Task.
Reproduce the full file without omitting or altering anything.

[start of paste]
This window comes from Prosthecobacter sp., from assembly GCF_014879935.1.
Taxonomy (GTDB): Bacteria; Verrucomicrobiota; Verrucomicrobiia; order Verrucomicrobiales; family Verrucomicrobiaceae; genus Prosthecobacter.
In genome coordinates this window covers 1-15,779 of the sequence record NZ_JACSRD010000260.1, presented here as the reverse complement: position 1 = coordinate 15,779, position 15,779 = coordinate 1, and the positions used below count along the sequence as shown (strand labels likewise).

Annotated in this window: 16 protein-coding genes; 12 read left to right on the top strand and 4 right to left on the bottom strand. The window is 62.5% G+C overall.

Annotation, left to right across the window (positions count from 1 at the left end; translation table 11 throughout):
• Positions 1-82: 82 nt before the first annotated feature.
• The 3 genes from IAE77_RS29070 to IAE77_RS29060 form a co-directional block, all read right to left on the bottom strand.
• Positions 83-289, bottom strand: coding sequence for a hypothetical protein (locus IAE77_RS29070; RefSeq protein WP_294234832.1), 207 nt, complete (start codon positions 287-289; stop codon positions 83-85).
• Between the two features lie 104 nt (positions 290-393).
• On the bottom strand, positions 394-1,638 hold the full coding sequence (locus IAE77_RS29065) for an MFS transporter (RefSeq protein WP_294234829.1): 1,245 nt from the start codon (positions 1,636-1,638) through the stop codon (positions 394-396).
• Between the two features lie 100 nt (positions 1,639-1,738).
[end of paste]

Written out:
This window comes from Prosthecobacter sp., from assembly GCF_014879935.1.
Taxonomy (GTDB): Bacteria; Verrucomicrobiota; Verrucomicrobiia; order Verrucomicrobiales; family Verrucomicrobiaceae; genus Prosthecobacter.
In genome coordinates this window covers 1-15,779 of the sequence record NZ_JACSRD010000260.1, presented here as the reverse complement: position 1 = coordinate 15,779, position 15,779 = coordinate 1, and the positions used below count along the sequence as shown (strand labels likewise).

Annotated in this window: 16 protein-coding genes; 12 read left to right on the top strand and 4 right to left on the bottom strand. The window is 62.5% G+C overall.

Annotation, left to right across the window (positions count from 1 at the left end; translation table 11 throughout):
• Positions 1-82: 82 nt before the first annotated feature.
• The 3 genes from IAE77_RS29070 to IAE77_RS29060 form a co-directional block, all read right to left on the bottom strand.
• Positions 83-289, bottom strand: coding sequence for a hypothetical protein (locus IAE77_RS29070; RefSeq protein WP_294234832.1), 207 nt, complete (start codon positions 287-289; stop codon positions 83-85).
• Between the two features lie 104 nt (positions 290-393).
• On the bottom strand, positions 394-1,638 hold the full coding sequence (locus IAE77_RS29065) for an MFS transporter (RefSeq protein WP_294234829.1): 1,245 nt from the start codon (positions 1,636-1,638) through the stop codon (positions 394-396).
• Between the two features lie 100 nt (positions 1,639-1,738).